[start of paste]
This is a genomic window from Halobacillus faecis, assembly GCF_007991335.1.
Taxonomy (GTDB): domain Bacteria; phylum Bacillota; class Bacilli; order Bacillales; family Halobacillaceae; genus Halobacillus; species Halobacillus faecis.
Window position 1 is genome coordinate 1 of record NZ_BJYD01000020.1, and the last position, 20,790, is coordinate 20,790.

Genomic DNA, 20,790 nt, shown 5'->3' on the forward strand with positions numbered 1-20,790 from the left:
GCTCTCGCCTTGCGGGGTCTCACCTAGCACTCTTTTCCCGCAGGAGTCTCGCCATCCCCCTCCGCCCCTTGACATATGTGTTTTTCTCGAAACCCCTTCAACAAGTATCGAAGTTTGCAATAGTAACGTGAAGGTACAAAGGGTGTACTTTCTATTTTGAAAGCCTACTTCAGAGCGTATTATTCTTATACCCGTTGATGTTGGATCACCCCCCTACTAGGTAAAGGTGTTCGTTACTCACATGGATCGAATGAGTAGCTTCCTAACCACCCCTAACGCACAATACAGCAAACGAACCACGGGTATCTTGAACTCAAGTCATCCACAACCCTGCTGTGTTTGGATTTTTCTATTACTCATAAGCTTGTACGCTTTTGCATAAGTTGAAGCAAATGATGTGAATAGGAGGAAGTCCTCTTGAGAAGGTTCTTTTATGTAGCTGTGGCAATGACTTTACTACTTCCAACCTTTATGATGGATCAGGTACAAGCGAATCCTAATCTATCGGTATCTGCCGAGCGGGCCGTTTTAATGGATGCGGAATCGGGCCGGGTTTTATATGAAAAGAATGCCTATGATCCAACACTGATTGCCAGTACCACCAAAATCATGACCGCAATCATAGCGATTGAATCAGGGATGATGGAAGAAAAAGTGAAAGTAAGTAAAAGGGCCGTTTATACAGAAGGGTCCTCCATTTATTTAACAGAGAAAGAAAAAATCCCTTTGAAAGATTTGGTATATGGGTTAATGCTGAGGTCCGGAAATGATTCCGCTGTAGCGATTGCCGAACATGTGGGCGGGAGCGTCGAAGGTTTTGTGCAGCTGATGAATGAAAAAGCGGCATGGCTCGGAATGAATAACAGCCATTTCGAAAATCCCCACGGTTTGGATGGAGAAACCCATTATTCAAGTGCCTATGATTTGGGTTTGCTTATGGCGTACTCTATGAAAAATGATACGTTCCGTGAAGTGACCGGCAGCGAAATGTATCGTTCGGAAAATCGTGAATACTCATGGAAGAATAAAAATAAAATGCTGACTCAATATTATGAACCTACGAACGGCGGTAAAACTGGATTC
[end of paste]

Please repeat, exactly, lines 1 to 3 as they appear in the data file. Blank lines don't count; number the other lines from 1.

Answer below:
This is a genomic window from Halobacillus faecis, assembly GCF_007991335.1.
Taxonomy (GTDB): domain Bacteria; phylum Bacillota; class Bacilli; order Bacillales; family Halobacillaceae; genus Halobacillus; species Halobacillus faecis.
Window position 1 is genome coordinate 1 of record NZ_BJYD01000020.1, and the last position, 20,790, is coordinate 20,790.